In Virginia, just 26 minutes by car from my house, the situation couldn’t be more different. A state constitutional amendment bans same-sex marriage, and it is legal to discriminate against employees at state institutions for being gay, lesbian, bisexual, or transgender. Virginia’s constitutional amendment against same-sex marriage is so strong that some lawyers interpret it as preventing couples like my wife and me from being able to sign enforceable joint advance medical directives or other binding contracts.
I learned what it means to be a gay academic in Virginia when I took my first professorial job, in 2008, at Virginia Commonwealth University. Although most faculty and staff there are supportive of LGBT rights, and the university has maintained its policy against discrimination based on sexual orientation—despite pressure from the state’s attorney general—the policy lacks teeth because it is not backed by state law. Same-sex partners cannot be included in one’s health benefits at all. A spousal hire for a same-sex partner is out of the question.
As a tenure-track faculty member at VCU, I also realized that if just one person on the school- or university-level tenure committee knew that I was gay, and decided to deny me tenure for that reason alone, I would have no legal recourse. That might sound like a paranoid thought, but senior faculty members discreetly warned me against a few such administrators. While a desire to live full time with my spouse was the main motivator in my move from a college in Virginia to one in Maryland, the antigay legal environment in Virginia did play a role in my job change.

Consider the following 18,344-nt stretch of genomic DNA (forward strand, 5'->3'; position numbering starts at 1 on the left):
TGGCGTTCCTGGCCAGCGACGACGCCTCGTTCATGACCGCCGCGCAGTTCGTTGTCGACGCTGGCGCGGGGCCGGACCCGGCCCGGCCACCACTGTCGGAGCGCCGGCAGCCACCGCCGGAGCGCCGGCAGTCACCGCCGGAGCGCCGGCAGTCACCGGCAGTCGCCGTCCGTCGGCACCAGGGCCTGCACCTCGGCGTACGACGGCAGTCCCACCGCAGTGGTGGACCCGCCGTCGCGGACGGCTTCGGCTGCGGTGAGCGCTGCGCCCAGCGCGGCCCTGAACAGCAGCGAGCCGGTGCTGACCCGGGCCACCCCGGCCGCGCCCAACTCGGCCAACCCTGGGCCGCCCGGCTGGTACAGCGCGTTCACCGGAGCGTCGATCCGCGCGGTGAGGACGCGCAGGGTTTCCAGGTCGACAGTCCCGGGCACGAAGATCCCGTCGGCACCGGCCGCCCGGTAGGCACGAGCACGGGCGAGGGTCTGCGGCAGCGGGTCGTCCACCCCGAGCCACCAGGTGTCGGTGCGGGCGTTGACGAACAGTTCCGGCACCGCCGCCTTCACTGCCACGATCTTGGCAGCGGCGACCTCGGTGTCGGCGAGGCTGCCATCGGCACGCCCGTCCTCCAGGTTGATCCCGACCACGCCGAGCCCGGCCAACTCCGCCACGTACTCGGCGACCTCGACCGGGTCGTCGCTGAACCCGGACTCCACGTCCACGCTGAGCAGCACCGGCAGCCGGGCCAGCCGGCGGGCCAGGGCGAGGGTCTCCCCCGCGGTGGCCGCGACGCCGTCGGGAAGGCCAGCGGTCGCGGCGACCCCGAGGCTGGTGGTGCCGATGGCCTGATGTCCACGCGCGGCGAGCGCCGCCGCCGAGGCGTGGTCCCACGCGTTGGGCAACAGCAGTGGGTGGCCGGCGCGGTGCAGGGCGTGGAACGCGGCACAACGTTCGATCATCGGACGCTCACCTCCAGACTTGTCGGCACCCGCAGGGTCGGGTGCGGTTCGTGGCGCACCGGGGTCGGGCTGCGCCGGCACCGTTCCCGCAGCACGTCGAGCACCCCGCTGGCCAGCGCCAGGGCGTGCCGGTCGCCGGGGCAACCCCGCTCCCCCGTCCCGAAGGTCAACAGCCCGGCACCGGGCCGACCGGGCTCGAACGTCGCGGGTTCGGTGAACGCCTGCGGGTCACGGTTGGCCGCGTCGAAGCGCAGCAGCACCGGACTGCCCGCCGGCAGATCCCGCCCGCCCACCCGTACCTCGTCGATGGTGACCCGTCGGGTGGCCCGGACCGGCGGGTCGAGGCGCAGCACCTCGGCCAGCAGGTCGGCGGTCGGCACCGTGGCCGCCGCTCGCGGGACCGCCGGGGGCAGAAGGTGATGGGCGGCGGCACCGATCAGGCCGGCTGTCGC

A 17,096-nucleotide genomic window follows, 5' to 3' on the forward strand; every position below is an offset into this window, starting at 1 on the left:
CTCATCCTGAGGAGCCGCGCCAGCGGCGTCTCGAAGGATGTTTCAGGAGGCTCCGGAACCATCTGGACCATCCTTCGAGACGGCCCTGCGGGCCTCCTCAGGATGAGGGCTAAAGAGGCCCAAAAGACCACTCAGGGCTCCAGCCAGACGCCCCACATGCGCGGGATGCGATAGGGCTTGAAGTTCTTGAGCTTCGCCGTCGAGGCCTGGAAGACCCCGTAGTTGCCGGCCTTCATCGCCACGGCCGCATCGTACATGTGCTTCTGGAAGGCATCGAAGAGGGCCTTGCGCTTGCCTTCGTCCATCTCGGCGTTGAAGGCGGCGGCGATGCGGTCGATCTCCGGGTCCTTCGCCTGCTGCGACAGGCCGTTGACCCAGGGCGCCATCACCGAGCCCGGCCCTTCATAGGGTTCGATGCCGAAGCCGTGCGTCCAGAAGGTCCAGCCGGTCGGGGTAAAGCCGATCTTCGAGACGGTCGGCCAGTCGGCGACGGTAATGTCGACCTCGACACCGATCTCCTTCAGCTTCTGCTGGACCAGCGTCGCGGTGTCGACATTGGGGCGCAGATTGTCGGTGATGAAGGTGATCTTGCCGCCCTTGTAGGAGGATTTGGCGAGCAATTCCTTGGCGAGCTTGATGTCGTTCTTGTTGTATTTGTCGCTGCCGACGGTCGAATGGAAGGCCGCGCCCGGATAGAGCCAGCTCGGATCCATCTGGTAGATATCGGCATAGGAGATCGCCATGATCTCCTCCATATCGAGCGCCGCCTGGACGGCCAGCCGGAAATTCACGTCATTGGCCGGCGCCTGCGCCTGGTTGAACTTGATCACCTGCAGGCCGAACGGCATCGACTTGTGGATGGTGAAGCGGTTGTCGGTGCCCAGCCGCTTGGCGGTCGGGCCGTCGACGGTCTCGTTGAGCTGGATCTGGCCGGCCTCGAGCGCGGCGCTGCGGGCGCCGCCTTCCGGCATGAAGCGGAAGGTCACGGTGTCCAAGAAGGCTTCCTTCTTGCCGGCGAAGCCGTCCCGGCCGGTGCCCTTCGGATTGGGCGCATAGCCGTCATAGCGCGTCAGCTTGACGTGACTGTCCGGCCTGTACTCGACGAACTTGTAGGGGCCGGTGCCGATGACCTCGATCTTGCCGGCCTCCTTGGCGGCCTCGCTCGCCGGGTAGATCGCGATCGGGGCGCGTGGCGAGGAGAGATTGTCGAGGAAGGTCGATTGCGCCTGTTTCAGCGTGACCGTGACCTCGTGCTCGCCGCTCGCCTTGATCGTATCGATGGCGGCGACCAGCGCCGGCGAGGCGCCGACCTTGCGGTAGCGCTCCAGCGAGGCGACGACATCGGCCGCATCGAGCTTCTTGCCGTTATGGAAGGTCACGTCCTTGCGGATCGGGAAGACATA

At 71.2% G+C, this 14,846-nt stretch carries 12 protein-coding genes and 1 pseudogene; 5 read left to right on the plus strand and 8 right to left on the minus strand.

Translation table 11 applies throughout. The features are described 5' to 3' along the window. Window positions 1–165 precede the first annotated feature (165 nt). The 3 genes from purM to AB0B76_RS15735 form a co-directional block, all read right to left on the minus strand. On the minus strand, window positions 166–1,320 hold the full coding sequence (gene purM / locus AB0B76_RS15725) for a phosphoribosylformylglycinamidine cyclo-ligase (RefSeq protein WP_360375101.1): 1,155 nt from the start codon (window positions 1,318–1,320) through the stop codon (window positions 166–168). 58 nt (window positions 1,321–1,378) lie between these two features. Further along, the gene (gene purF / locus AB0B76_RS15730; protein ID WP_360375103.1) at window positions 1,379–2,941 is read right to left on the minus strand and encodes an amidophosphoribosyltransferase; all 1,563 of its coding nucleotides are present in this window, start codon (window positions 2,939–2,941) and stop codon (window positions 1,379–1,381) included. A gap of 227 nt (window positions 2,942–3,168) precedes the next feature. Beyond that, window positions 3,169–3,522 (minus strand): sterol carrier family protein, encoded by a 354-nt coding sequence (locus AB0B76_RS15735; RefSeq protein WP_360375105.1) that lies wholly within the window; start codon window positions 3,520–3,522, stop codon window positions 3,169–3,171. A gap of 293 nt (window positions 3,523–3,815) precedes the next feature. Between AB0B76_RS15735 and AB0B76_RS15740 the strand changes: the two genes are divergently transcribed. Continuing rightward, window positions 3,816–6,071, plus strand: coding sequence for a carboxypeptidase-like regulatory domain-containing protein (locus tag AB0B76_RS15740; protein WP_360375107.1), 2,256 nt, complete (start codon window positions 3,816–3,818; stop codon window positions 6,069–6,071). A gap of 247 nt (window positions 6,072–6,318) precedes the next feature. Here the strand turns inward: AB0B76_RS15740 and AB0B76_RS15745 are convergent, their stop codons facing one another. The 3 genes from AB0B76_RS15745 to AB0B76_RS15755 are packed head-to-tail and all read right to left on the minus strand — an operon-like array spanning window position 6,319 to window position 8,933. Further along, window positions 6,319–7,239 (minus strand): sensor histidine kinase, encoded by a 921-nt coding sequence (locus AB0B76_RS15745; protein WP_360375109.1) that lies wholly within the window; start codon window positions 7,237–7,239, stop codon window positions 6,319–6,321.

Some may argue that the Supreme Court’s rulings on same-sex marriage will have little or no effect on academe. After all, LGBT people represent at most 4 to 5 percent of the population, according to the University of California at Los Angeles’s Williams Institute. Even if we are overrepresented in academe, the overwhelming majority of academics are heterosexual and nontransgendered. And many tenured LGBT academics in states that endorse discrimination may very likely continue to put up with it, in the interest of job security. Even if there is an LGBT brain drain away from discriminatory states, academic institutions in these states will no doubt survive without us.
On the other hand, anyone who really cares about the future of diversity in academe; about LGBT colleagues, staff, and students; and about the principles of equity and fairness should on principle join the fight for federal legislation banning LGBT discrimination and for the legalization of same-sex marriage in every state.
Besides, same-sex weddings are a lot of fun.
Marian Moser Jones is an assistant professor of family science at the University of Maryland at College Park and the author of The American Red Cross From Clara Barton to the New Deal (Johns Hopkins University Press, 2013).